Friday, September 11, 2009
A FIRST-HAND LOOK AT THE AFTERMATH
Observations from trip into the Angeles National Forest
By Dan Abendschein on September 9, 2009 12:01 PM Pasadena-Star News
Yesterday, I got my first chance to get deep into the Angeles Forest after the fire. Like most people who hike in the area, I'd been feeling a lot of anxiety about what might have been destroyed up there.
The news is not good. The lower end of the forest, up to the intersection with Big Tujunga Canyon Road, is absolutely devastated. There are stretches where there is almost no foliage left anywhere in sight. Guard rails are laying on the side of the road, the wooden posts that held them up burned to ashes. Without any trees left for wind break, yesterday's slight breeze felt very strong, sending up little dust devils whirling around the charred landscape.
There are few bright spots left for outdoors enthusiasts. Hiking trails off Big Tujunga Canyon Road will be useless. The trail up to Strawberry Peak that starts near Mt. Wilson is burned.
The backside of Mt. Wilson is one of the few exceptions in the area. Firefighters did an amazing job protecting the area, and hiking trails down in the canyon next to it could still be intact. Another bright spot is Switzer Falls, an extremely popular picnic area low in the park. Though the fire burned hillsides on either side of the canyon it sits in, the canyon itself is still mostly intact, especially right in the picnic area. The hiking trails in the area may not be open for a while, though, as trees and boulders have rolled down the hills into the canyon.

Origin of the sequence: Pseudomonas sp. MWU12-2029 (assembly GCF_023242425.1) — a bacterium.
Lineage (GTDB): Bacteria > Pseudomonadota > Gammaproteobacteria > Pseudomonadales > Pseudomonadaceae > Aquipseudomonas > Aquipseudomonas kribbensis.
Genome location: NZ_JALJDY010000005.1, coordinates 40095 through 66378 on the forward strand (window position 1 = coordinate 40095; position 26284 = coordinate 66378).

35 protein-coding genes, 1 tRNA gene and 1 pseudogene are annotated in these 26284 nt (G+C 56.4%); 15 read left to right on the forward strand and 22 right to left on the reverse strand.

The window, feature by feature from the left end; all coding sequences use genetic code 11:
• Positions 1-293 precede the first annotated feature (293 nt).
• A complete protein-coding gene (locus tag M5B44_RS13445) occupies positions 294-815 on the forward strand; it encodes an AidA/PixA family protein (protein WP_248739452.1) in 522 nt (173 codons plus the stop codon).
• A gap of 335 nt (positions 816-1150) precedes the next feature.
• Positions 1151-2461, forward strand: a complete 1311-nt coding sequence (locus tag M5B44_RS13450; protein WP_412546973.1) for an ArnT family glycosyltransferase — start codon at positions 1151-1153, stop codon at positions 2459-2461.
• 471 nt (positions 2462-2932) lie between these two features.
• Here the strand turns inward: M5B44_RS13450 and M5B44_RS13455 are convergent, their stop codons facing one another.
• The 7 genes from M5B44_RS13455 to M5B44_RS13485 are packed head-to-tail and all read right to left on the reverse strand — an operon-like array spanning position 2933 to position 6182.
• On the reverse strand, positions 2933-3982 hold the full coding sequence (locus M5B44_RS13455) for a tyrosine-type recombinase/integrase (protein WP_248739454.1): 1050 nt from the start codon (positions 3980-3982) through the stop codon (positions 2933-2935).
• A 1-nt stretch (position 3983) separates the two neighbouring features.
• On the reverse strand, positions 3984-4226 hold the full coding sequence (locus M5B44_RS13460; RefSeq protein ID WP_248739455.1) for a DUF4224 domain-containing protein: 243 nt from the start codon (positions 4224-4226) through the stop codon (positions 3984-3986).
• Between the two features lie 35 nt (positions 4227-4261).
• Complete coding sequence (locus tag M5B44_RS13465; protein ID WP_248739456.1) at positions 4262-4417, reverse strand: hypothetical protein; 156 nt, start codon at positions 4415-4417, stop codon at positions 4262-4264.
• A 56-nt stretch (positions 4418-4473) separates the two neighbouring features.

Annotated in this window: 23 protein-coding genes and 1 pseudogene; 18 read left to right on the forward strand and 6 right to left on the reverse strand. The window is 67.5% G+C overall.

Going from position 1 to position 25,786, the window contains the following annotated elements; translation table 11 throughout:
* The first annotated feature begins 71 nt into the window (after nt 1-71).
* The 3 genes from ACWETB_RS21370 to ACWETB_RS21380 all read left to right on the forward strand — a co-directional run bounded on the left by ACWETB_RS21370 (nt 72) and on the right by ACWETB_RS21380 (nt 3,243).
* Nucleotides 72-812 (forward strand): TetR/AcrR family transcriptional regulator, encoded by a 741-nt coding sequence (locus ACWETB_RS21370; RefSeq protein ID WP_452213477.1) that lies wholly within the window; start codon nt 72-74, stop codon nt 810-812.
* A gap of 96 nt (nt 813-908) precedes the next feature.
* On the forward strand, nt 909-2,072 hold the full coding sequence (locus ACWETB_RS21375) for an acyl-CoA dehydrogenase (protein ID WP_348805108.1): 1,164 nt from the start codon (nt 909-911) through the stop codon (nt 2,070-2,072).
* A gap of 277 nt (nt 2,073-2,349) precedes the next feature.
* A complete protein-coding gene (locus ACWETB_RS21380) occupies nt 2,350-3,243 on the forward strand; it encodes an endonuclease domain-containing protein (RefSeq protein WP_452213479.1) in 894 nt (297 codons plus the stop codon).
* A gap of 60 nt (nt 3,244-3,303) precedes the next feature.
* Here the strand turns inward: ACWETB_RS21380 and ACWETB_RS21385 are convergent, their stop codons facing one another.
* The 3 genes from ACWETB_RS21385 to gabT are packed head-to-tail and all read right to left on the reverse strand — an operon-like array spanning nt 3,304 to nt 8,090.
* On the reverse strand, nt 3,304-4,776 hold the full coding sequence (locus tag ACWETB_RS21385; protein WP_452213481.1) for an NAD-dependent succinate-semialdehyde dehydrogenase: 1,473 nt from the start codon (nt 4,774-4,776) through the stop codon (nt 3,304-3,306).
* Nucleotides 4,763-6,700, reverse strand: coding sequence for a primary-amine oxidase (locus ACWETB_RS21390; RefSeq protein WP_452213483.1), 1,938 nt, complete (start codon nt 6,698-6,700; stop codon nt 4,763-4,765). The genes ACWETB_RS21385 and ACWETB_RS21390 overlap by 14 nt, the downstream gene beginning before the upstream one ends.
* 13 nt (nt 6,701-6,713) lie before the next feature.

Further up in the forest is a different story. Firefighters are still battling the blazes up there. One side of Mt. Waterman is burning, but the fire does not appear to be out of control. Higher peaks are still outside of the burn area.
The area below Waterman is a mixed bag. In the Devil's Canyon area, where there are several popular campgrounds, there are some trees left standing, and some burn areas. It looks different around every curve up on Highway 2. There are still smoky hotspots in the area, and it is hard to tell exactly what has been preserved and what hasn't.
It's hard to say exactly what the future of the forest holds for recreational users: some areas will be reopened, some may not be, at least in the near future. But even in the best-case scenario the loss of great wilderness areas is very staggering, and a little hard to take once you see it with your own eyes.